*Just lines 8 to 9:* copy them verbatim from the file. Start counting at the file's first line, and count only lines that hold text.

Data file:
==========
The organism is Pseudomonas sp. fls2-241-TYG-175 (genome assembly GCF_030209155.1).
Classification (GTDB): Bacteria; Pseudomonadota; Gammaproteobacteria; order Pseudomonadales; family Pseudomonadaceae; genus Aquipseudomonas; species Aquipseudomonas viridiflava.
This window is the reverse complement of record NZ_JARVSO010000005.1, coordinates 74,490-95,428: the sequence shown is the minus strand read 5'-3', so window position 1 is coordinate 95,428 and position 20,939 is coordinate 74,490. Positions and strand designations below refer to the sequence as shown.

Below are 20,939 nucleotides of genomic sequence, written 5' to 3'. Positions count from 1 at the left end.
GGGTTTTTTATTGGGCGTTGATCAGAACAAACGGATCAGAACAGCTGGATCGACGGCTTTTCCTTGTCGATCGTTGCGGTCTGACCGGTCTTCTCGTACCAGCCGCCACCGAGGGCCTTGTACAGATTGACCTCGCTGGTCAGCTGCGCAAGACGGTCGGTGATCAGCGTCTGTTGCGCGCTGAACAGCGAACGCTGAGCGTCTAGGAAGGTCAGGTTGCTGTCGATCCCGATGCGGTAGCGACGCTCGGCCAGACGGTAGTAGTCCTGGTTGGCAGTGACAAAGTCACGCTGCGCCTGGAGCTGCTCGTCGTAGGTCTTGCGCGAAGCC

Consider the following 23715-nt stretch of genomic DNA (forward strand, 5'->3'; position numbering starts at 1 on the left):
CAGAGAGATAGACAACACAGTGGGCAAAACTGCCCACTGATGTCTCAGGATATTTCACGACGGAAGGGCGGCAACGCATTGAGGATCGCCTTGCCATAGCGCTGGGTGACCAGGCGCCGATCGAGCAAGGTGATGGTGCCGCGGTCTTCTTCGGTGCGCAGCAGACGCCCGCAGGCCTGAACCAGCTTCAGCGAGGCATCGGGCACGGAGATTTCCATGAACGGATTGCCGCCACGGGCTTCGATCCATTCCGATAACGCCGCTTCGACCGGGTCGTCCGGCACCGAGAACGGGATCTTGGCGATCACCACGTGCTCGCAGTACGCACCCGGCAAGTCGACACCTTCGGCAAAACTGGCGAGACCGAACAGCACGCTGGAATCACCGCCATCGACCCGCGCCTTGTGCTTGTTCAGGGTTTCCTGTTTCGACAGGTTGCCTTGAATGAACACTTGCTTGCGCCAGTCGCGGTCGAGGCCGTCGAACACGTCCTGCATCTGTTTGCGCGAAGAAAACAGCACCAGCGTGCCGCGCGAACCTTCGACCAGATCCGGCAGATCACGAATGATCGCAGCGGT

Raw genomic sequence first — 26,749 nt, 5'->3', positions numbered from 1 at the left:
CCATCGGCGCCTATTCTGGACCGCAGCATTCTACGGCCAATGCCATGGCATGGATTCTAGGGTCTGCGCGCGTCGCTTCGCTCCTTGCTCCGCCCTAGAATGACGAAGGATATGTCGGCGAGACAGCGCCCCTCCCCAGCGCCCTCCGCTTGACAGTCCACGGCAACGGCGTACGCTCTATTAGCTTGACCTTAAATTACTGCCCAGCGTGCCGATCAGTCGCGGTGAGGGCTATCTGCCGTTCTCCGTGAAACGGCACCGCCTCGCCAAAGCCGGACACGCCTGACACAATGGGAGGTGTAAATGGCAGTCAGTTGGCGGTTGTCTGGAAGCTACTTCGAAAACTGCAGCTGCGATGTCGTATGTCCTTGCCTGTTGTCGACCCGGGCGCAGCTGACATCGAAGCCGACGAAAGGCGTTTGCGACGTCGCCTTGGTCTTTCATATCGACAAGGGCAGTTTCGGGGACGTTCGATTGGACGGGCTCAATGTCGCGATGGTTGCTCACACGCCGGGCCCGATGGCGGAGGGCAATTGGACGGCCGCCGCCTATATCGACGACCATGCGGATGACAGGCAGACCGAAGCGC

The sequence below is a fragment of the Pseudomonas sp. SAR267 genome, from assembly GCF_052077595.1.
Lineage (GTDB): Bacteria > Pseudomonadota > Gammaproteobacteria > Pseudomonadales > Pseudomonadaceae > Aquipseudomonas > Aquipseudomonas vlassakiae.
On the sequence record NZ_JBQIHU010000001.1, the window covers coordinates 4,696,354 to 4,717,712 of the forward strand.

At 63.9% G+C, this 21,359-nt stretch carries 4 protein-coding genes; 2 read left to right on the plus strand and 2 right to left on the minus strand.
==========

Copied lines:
Raw genomic sequence first — 26,749 nt, 5'->3', positions numbered from 1 at the left:
CCATCGGCGCCTATTCTGGACCGCAGCATTCTACGGCCAATGCCATGGCATGGATTCTAGGGTCTGCGCGCGTCGCTTCGCTCCTTGCTCCGCCCTAGAATGACGAAGGATATGTCGGCGAGACAGCGCCCCTCCCCAGCGCCCTCCGCTTGACAGTCCACGGCAACGGCGTACGCTCTATTAGCTTGACCTTAAATTACTGCCCAGCGTGCCGATCAGTCGCGGTGAGGGCTATCTGCCGTTCTCCGTGAAACGGCACCGCCTCGCCAAAGCCGGACACGCCTGACACAATGGGAGGTGTAAATGGCAGTCAGTTGGCGGTTGTCTGGAAGCTACTTCGAAAACTGCAGCTGCGATGTCGTATGTCCTTGCCTGTTGTCGACCCGGGCGCAGCTGACATCGAAGCCGACGAAAGGCGTTTGCGACGTCGCCTTGGTCTTTCATATCGACAAGGGCAGTTTCGGGGACGTTCGATTGGACGGGCTCAATGTCGCGATGGTTGCTCACACGCCGGGCCCGATGGCGGAGGGCAATTGGACGGCCGCCGCCTATATCGACGACCATGCGGATGACAGGCAGACCGAAGCGC